Mr Ross (R) initiated a judicial review against the refusal by the defendant PCT to provide a drug to treat his cancer, multiple myeloma. Following complications which had resulted in him developing intolerable peripheral neuropathy his consultant had stopped his previous drug treatment regime and recommended a drug not usually available to NHS patients within the PCT’s area. The PCT’s review panel initially refused to fund this new treatment, despite recognition that without it R’s life expectancy would be limited, on the basis that the evidence suggested it was neither clinically efficacious nor cost effective and furthermore that R’s need was not exceptional within the meaning of the PCT’s in-house policy. The matter was considered by the PCT’s appeal panel and upheld. Following this R submitted a fresh report from a leading expert setting out that his case was exceptional. A fresh review panel was convened, but they also dismissed R’s case on the basis that there was no new evidence regarding the exceptional nature of his case.
Mr R challenged the refusal on the basis that the panel’s decision was based on a fundamental misunderstanding of his case as well as a misconception of the PCT’s exceptionality policy. Further he argued that the PCT’s policy was in itself unlawful as it required a test of exceptionality over and above the ordinary meaning of the word. He also submitted that the PCT panel had adopted an irrational approach to the principles of clinical efficacy and cost effectiveness.
The Court upheld R’s first argument, finding that the PCT’s policy (which required a refusal of funding where a patient was “representative of a group of patients”) unlawful. This test was not one of exceptionality but rather one that would require a patient to prove s/he was unique as it would be possible for the PCT to refuse funding if the patient could be liken to another. In R’s case this had meant that the panel had failed to understand the exceptional nature of his case, namely, that it was not just that he suffered neuropathic pain with other drug treatments, but that the nature of the peripheral neuropathy made continuation of this treatment impossible. This was within the ordinary meaning of exceptional. Therefore the decision to refuse funding was flawed and, on the evidence before the panel, should have been overturned.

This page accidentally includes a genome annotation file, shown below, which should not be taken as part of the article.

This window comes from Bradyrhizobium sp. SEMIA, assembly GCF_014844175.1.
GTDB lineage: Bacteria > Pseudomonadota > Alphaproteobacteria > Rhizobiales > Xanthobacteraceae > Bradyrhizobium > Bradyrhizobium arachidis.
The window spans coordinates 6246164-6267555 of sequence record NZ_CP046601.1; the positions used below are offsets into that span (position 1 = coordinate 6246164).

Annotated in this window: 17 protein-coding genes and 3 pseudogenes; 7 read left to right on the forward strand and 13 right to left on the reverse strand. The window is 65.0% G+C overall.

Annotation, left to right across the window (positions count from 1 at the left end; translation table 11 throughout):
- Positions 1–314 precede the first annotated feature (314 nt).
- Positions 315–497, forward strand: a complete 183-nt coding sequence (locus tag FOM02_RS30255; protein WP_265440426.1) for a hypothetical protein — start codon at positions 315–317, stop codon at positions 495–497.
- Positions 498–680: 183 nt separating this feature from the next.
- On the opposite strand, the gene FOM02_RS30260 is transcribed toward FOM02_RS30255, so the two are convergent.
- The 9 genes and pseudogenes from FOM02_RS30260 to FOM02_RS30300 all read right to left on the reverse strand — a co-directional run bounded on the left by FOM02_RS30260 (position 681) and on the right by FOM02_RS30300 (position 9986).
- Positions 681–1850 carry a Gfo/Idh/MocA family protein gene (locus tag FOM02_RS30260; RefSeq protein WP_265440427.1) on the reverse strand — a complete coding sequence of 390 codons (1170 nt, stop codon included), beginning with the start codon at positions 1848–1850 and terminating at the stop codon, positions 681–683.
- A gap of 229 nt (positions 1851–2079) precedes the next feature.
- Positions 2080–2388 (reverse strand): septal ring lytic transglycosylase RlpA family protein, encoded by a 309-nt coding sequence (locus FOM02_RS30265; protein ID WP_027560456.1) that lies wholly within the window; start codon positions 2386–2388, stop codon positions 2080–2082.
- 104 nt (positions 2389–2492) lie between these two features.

The Court accepted that, even after a finding of exceptionality, the PCT would still need to consider clinical efficacy and cost effectiveness before agreeing funding. It
advised however, that where exceptional cases were made out, particularly where the issue of extending life was concerned, PCT’s should take a less restrictive approach to cost effectiveness. In this instance the panel had given undue weight to the survival rates of patients given the drugs, it had not given proper consideration to the evidence setting out the positive effects of treating R with the drug and, the judge commented, ought to have concluded funding would be clinically efficacious based on the report of the expert presented within R’s original application. The Panels reliance on data re the manufacturers supply cost was also criticised, because it had not also considered the effectiveness of the drug, the length of proposed treatment, the increase in life expectancy for the patient or even the fact that it would not have to continue to provide R with other life prolonging but expensive treatments. The Judge highlighted that additional costs would only arise if R responded well to the treatment thus making it both clinically and cost effective.
The Court therefore held that the PCT had acted irrationally in refusing the treatment as this was a conclusion that no reasonable authority could have made. R (on the application of Rogers) v Swindon NHS Primary Care Trust (2006) EWCA Civ 392, (2006) 1 WLR 2649 and E v Secretary of State for the Home Department (2004) EWCA Civ 49, (2004) QB 1044 applied.